‘[The Gosling Girl] interrogates the context of a child’s crime and simplistic notions of evil by society and the media. It fosters understanding & empathy and draws us deep inside the protagonist’s psychology’ Bernardine Evaristo
Monster? Murderer? Child? Victim? Michelle Cameron’s name is associated with the most abhorrent of crimes. A child who lured a younger child away from her parents and to her death, she is known as the black girl who murdered a little white girl; evil incarnate according to the media.
As the book opens, she has done her time, and has been released as a young woman with a new identity to start her life again. When another shocking death occurs, Michelle is the first in the frame. Brought into the police station to answer questions around a suspicious death, it is only a matter of time until the press find out who she is now and where she lives and set about destroying her all over again.
Natalie Tyler is the officer brought in to investigate the murder. A black detective constable, she has been ostracised from her family and often feels she is in the wrong job. But when she meets Michelle, she feels a complicated need to protect her, whatever she might have done.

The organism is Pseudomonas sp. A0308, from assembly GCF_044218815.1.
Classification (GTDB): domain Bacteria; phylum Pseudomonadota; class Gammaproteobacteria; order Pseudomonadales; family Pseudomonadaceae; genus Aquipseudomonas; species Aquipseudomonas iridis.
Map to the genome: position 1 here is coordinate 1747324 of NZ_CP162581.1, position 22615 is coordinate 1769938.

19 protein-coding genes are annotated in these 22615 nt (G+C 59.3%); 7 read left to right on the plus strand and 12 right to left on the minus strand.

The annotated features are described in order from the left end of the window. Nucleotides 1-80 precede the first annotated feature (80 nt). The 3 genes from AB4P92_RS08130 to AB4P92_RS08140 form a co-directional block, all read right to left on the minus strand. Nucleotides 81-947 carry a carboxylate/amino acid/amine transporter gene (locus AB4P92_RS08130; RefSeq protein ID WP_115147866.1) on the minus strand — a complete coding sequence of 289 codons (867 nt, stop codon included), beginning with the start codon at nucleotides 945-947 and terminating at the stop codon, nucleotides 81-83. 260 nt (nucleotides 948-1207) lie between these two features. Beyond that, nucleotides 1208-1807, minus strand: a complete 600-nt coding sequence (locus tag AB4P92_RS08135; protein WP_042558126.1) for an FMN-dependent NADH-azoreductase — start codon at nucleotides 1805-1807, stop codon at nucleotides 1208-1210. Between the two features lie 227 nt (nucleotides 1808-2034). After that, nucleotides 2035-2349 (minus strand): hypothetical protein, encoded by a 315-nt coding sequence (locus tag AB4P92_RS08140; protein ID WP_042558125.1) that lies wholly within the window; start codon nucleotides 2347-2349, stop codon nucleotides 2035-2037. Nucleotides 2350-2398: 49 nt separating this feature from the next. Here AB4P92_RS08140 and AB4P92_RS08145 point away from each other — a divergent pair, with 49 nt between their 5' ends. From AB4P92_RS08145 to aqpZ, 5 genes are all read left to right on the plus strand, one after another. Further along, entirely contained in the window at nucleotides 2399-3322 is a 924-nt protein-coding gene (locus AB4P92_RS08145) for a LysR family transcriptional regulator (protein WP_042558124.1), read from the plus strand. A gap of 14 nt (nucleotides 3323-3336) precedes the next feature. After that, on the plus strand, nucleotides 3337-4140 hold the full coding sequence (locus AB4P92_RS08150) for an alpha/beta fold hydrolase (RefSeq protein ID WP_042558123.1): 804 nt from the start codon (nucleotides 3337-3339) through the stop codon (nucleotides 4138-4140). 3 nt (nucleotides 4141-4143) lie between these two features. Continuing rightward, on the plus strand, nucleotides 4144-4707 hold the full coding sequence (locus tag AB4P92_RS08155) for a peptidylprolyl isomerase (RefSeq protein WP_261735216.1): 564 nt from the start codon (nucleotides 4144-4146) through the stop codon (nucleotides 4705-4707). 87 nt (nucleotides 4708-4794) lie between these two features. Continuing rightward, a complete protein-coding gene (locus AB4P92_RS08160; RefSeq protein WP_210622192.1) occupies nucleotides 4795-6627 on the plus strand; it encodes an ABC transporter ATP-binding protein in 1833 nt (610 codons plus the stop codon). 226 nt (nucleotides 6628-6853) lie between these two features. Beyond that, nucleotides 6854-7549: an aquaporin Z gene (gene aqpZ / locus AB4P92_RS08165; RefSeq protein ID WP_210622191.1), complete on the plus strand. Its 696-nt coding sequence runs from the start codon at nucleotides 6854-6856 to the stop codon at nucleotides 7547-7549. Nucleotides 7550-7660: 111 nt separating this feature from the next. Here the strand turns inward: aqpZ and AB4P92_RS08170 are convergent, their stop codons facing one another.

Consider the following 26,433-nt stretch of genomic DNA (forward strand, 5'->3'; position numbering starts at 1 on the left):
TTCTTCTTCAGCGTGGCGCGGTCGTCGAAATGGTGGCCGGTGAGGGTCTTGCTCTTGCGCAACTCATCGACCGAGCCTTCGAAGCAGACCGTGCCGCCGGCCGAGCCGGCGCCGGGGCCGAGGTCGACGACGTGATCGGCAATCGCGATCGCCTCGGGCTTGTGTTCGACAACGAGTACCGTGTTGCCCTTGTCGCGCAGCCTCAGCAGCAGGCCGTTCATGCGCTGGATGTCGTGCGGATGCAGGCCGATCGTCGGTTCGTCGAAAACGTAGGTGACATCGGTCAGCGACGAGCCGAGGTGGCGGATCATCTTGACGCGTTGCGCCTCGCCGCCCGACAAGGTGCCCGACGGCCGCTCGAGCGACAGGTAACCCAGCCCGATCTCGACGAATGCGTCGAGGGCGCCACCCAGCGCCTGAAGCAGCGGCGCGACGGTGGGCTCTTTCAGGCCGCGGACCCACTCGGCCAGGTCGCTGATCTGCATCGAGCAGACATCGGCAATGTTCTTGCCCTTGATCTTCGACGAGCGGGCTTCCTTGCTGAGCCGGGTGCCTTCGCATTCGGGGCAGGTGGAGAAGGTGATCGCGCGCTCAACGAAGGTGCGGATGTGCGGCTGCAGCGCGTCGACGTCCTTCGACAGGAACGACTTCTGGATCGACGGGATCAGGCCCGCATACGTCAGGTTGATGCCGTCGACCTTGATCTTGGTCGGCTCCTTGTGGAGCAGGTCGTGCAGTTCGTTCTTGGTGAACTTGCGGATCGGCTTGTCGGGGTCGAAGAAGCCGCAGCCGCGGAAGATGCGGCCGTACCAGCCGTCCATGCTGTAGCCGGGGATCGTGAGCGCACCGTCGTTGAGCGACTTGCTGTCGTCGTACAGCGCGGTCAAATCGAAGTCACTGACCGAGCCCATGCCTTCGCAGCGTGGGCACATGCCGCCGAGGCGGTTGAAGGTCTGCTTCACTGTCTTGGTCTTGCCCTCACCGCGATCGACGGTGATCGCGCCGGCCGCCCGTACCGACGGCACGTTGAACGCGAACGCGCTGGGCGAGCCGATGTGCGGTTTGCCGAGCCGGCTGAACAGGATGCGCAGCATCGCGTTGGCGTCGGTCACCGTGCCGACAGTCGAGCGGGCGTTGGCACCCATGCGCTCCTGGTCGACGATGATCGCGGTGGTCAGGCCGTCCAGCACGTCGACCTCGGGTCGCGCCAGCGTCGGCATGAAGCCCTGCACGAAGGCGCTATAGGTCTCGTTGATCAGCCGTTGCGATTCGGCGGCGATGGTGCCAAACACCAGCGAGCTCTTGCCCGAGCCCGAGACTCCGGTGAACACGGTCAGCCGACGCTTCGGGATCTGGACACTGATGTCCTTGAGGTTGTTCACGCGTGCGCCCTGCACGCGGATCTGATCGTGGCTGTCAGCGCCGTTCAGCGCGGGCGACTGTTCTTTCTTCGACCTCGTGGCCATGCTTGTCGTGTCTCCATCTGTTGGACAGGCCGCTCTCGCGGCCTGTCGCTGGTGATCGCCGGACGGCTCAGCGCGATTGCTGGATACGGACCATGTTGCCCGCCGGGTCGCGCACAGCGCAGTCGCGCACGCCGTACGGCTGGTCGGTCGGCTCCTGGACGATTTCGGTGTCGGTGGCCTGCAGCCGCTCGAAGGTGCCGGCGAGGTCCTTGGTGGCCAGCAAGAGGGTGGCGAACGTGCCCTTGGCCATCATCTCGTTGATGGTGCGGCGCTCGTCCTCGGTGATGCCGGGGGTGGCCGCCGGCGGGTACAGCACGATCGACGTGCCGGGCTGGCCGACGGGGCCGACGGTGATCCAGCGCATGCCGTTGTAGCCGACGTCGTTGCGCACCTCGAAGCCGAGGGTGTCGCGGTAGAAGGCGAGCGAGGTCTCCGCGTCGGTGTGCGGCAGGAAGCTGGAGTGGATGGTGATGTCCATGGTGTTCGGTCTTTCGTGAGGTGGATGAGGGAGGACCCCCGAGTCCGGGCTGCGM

The Gosling Girl is a moving, powerful account of systemic, institutional and internalised racism, and of how the marginalised fight back. It delves into the psychological after-effects of a crime committed in childhood, exploring intersections between race and class as Michelle’s story is co-opted and controlled by those around her. Jacqueline writes with a cool restraint and The Gosling Girl is a raw and powerful novel that will stay with the reader long after they have turned the last page.
Praise For Jacqueline Roy and The Fat Lady Sings:
‘This is a novel of daring – enjoyable, surprising and original’ Bernardine Evaristo ‘A strong and humane work of fiction’ Jackie Kay ‘A striking commentary’ Scotsman
‘A strong, humorous and moving piece of fiction . . . such is the life injected into the characters that by the end of the novel there remains that reluctance to part with people you have come to love’ calabash
‘Unflinchingly told . . . harrowing but also shockingly funny’ Big Issue ‘A joy’ Pride